The CIOT was responding to a Treasury position paper that sets out the Government's view on the challenges posed by the digital economy for the corporate tax system and its preferred solutions.

Glyn Fullelove, Chair of CIOT's Technical Committee, said:- "We welcome the commitment to stick to the existing principles of the international tax system and, in particular, the principle that a multinational group's profits should be taxed in the countries in which it undertakes its value generating activities. The UK must continue to push for multilateral action across the globe because unilateral actions by countries inevitably lead to double taxation and a significant compliance burden for businesses and, consequently, risk stifling economic growth and innovation."

The position paper says the Government will push for reforms to the international tax framework, to ensure that the value created by the participation of users in certain digital businesses is recognised in determining where those businesses' profits are subject to tax.

Conceptually, the CIOT can see the case that, in certain and limited circumstances, new value indicators may have been created by digital innovation, and user participation on platforms where it is central to the business model, could be taken into consideration when deciding how much to tax a company, but valuing user input will be very difficult and likely to result in many disputes between taxpayers and tax authorities.

The CIOT said it expects that the base erosion and profit shifting (BEPS) actions being implemented will go a long way towards mitigating the effect of mismatches and missing elements of the international tax system that some highly digitalised businesses may have been able to take advantage of.

The Institute suggests that these changes should be given time to be fully implemented and take effect throughout the international tax system before further changes are introduced, such as those being proposed by the Government around taking into account the value created by the participation of users in digitalised businesses when deciding how much to tax.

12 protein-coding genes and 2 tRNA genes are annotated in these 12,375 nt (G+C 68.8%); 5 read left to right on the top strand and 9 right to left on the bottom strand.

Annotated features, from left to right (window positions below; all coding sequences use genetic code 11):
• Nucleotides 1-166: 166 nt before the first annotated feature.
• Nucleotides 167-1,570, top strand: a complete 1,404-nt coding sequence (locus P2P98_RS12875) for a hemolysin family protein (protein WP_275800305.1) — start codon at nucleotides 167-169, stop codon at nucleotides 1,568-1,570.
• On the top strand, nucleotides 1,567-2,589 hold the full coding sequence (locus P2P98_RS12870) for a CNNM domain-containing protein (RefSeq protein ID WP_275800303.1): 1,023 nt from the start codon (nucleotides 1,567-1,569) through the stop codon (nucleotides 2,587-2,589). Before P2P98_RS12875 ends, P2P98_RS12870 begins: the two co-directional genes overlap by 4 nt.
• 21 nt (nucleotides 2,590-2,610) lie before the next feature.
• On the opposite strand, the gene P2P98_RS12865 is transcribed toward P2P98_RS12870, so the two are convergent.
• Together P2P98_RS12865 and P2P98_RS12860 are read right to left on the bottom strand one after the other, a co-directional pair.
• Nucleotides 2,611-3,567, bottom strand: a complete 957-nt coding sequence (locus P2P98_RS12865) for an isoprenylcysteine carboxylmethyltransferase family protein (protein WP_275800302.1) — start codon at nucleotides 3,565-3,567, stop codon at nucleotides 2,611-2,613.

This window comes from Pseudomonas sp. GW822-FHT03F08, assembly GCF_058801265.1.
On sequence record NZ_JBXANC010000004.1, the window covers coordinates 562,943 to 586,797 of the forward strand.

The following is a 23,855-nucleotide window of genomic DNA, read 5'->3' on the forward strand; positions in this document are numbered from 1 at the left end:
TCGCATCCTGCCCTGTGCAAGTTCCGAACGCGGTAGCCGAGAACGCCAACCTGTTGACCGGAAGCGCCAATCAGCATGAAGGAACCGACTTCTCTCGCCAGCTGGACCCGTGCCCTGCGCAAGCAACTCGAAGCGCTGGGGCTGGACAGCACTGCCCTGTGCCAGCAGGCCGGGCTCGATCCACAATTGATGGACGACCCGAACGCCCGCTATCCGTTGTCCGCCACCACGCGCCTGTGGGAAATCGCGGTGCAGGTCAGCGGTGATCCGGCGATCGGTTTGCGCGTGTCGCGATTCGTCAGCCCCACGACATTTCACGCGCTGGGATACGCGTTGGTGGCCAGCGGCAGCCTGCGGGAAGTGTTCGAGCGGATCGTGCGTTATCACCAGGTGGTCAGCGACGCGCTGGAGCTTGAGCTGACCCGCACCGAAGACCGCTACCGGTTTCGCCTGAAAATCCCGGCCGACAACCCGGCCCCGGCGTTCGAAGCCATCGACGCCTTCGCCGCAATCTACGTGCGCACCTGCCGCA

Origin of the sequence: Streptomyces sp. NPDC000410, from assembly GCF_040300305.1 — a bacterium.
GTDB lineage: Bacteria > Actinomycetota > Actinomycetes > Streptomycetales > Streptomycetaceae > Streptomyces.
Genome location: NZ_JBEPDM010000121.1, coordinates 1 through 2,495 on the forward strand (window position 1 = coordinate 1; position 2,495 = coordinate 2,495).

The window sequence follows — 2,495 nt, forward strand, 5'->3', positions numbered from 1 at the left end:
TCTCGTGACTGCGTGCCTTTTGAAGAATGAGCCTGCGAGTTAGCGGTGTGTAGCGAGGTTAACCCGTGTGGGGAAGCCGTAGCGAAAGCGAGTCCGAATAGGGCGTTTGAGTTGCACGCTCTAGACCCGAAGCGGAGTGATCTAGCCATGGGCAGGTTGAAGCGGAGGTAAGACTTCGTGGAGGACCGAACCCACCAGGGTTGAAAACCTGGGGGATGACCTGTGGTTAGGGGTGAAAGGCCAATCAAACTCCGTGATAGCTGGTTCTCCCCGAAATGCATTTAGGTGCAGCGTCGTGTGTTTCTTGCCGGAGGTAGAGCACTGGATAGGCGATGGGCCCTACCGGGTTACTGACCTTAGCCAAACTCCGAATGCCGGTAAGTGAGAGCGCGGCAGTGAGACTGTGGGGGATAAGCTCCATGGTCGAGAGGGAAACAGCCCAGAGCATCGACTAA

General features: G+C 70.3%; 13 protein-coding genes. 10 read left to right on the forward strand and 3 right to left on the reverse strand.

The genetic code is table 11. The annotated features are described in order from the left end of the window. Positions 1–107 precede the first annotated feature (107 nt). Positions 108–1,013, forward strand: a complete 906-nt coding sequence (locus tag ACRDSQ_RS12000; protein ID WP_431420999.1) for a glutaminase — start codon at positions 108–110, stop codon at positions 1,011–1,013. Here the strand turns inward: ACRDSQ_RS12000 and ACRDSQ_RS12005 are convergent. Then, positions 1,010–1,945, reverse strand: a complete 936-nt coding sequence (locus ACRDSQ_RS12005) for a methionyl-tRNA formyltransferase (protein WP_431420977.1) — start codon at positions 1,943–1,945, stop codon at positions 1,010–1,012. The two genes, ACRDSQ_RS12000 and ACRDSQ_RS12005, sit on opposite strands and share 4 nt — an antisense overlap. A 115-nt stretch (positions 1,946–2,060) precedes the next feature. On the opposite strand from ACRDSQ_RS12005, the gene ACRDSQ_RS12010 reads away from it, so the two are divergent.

Glyn Fullelove said:- "While we understand the conceptual arguments for value being created by user participation in some circumstances, the overwhelming bulk of value creation is likely to be represented by the long term investment in the platforms themselves. This is where the vast majority of profit and taxing rights should be allocated; the attribution of profit to user participation will always be small, and once divided between all jurisdictions where users participate, it will not represent a major source of income for Governments in those territories. Given the range of different business models and the changing economy we think it will be extremely difficult if not impossible to design the rules so that they capture the intended targets without also drawing in businesses that are not intended to be effected."

The CIOT said it cannot be assumed that wherever users provide content/data that it has value and even where it has some value that is often minimal until that data is analysed. At this point, the data is likely to become a more conventional IP asset such as a brand or a client list or know how. If 'user value' is to be used as a distinct factor in profit apportionment, will it need to be disaggregated from the value it adds to, say, a trademark, name or image rights, asks the CIOT.